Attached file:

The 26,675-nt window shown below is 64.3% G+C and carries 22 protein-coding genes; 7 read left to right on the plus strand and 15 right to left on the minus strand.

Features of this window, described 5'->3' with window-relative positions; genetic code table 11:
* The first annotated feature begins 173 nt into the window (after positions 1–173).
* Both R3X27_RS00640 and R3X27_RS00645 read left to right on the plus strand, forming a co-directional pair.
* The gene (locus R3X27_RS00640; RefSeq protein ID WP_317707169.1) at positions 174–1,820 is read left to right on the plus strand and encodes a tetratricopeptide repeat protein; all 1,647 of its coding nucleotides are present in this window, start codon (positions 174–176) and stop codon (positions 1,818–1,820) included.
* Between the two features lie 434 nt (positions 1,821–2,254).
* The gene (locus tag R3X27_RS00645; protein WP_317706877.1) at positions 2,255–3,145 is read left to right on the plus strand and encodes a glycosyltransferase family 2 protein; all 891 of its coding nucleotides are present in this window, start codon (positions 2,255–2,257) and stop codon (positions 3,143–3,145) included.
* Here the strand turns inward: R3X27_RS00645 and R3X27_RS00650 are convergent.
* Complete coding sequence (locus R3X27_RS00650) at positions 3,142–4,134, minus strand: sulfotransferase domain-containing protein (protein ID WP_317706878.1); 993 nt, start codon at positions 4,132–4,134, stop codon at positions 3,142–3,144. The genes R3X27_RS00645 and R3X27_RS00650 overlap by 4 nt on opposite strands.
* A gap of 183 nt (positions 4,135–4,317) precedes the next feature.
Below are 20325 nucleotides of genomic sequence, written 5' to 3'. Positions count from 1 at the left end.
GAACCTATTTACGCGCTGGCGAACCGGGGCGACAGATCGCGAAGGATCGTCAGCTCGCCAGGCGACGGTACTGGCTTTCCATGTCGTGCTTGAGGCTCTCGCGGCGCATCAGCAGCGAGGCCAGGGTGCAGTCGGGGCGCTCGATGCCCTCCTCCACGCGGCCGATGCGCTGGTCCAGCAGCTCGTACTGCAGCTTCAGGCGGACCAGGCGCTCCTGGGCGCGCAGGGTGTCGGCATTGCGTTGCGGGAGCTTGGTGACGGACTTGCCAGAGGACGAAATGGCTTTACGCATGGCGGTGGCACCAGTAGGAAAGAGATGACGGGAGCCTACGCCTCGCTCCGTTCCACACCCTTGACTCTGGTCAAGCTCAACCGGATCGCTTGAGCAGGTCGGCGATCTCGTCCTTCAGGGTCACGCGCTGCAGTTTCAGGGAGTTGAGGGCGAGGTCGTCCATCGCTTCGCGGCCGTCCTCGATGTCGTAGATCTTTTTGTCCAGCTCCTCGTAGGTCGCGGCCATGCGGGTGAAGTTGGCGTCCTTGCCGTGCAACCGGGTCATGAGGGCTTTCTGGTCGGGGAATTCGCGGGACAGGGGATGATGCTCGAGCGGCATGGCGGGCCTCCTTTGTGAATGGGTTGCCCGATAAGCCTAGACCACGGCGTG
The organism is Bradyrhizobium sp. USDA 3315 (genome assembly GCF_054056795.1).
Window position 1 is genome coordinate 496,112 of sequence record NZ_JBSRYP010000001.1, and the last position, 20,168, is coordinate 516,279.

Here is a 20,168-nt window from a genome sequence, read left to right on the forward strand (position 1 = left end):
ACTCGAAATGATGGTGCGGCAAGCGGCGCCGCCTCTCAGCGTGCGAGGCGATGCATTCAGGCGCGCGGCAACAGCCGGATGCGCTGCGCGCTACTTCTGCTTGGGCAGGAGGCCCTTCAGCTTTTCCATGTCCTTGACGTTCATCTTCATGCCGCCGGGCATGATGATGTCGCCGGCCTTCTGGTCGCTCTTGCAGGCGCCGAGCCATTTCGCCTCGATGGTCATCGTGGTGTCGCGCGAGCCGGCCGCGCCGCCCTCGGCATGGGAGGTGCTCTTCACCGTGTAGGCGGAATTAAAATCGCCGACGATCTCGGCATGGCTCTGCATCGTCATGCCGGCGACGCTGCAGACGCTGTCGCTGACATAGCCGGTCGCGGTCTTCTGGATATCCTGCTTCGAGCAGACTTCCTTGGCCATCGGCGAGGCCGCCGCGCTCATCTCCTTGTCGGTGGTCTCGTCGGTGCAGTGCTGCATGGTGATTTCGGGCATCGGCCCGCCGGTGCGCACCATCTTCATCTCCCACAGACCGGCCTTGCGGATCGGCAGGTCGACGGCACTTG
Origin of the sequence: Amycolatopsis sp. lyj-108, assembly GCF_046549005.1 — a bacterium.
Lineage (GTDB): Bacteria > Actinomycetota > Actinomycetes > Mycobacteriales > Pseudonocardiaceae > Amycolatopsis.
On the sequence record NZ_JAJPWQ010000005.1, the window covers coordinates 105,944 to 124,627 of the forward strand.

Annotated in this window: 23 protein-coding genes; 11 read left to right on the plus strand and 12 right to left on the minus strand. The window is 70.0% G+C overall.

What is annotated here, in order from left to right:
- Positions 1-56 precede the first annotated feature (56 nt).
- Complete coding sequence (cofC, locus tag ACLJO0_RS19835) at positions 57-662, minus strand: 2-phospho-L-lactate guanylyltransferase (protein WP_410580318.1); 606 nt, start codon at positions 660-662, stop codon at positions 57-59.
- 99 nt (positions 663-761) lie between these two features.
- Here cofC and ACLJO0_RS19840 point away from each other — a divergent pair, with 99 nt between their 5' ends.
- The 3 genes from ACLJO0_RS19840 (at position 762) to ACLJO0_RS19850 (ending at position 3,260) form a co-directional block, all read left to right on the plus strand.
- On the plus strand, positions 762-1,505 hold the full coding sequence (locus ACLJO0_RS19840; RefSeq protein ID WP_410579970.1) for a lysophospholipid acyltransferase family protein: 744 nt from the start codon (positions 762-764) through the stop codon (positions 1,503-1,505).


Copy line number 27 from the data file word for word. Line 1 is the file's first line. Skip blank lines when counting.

- On the plus strand, positions 762-1,505 hold the full coding sequence (locus ACLJO0_RS19840; RefSeq protein ID WP_410579970.1) for a lysophospholipid acyltransferase family protein: 744 nt from the start codon (positions 762-764) through the stop codon (positions 1,503-1,505).